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How to Solve Conflicts at Work

And what should we do? When an employee lies crying on your desk, and lets you know that this despair is about a conflict at work? The employee needs support, and you might be in the position to give advice. A simple piece of advice can be all this person needs. You, as a potential helper, should find out:
© University of Bergen/Authors: B.E. Moen, G. Tjalvin

Keyboard with "Your way" written on one key, "My way" written on another It can be difficult to agree on how to solve things at work. We have different opinions © Colourbox

Solving Conflicts in Different Countries

Solving conflicts might happen differently in working environments in different countries. The freedom of the workers is different in different countries. Some places have no room for conflict resolution when the leader of the company or the department is involved. Still, some general advice on conflict solving are given here:

Helping to Solve Conflicts at Work

And what should we do? When an employee lies crying on your desk, and lets you know that this despair is about a conflict at work? The employee needs support, and you might be in the position to give advice. A simple piece of advice can be all this person needs. You, as a potential helper, should find out:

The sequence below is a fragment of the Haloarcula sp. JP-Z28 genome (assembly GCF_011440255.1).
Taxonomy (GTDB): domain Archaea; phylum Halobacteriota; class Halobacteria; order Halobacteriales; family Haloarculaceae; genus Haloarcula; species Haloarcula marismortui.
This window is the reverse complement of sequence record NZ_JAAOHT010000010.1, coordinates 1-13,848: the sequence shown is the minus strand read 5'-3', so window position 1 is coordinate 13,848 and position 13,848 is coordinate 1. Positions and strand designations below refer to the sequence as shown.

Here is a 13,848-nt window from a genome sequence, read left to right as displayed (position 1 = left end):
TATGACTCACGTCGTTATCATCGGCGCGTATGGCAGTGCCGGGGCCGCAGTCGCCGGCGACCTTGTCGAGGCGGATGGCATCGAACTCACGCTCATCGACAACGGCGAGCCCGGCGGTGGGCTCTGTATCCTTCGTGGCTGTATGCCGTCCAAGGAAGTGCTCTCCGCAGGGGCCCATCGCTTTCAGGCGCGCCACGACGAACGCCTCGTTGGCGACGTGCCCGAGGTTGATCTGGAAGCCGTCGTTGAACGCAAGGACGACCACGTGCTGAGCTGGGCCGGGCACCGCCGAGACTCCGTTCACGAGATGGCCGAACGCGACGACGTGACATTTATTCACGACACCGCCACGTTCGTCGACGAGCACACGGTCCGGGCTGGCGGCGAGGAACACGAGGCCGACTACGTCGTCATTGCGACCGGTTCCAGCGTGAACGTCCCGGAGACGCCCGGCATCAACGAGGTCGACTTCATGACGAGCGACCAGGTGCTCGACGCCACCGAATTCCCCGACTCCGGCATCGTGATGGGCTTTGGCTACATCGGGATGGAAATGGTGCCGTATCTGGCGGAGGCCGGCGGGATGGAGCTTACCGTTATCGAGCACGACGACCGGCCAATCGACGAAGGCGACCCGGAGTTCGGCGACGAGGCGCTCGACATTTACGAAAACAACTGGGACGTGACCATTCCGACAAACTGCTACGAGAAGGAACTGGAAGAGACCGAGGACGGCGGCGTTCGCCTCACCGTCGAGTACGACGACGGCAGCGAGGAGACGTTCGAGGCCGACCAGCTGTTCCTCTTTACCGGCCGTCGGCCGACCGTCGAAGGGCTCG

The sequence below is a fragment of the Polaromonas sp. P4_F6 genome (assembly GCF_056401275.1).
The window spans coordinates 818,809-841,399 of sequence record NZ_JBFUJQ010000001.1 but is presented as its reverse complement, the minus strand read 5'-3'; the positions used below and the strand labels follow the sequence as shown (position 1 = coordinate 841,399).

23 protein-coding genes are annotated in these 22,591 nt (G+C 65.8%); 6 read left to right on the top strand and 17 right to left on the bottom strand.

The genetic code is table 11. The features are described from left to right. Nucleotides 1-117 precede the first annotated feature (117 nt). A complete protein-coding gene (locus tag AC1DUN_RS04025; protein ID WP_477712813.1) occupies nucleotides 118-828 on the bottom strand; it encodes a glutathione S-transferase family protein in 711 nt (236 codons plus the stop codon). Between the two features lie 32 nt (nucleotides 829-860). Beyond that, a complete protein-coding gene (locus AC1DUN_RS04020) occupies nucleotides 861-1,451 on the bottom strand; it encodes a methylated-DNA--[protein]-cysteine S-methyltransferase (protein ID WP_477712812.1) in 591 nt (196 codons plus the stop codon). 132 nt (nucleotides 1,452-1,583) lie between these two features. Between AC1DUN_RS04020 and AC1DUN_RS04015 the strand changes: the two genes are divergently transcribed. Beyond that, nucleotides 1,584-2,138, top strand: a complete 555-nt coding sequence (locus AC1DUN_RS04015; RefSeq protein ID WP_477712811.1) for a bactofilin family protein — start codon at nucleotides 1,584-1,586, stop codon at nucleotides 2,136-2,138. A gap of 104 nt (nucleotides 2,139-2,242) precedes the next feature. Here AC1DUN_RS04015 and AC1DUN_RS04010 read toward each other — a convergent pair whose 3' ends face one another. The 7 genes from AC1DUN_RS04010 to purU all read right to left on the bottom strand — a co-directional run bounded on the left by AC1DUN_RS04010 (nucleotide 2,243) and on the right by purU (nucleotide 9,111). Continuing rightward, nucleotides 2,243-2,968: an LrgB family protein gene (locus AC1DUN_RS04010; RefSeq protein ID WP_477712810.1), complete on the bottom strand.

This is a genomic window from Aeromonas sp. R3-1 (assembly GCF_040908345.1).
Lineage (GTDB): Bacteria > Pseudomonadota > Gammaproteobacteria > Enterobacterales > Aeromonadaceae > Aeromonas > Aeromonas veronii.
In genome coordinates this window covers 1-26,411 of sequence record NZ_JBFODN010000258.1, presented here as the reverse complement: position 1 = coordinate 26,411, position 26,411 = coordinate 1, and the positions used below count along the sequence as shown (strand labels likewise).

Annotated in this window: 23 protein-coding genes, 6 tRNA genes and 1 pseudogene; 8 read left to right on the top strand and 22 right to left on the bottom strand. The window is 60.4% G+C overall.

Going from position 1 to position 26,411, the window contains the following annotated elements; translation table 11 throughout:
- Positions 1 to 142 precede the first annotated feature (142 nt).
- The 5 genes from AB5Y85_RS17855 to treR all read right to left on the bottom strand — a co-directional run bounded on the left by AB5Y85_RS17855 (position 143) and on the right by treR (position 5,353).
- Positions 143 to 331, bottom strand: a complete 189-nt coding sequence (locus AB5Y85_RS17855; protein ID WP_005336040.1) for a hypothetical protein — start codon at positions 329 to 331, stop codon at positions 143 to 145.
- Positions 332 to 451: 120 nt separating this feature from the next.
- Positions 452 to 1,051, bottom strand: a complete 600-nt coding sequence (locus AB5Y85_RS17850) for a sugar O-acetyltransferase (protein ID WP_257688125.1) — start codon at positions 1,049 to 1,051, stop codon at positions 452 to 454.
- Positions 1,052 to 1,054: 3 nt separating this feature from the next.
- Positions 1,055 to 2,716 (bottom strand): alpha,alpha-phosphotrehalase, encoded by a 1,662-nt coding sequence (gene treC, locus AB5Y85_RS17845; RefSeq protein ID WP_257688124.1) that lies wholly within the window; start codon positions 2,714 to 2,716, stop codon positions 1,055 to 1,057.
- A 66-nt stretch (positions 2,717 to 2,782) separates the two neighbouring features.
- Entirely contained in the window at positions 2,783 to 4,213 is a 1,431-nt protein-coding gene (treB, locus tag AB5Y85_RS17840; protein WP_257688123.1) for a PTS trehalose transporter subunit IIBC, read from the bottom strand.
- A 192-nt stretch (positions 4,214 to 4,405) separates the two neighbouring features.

a) Has the worker spoken to the person in question about the problem? In many cases, the employee has not done that. If not, how can there be any improvement, when no one knows the employee is suffering? Employees are advised to talk about the problem with the person in question.

b) Does the employee need help raising the issue with the person in question? Or has this been done already, and nothing has happened? If this has been tried without effect, you can advise the employee to bring with him a safety representative and/or the work place representative and ask for a new meeting. Health personnel and personnel in an occupational health service can also be of assistance in these types of meetings.

Conflict at Work – Follow Up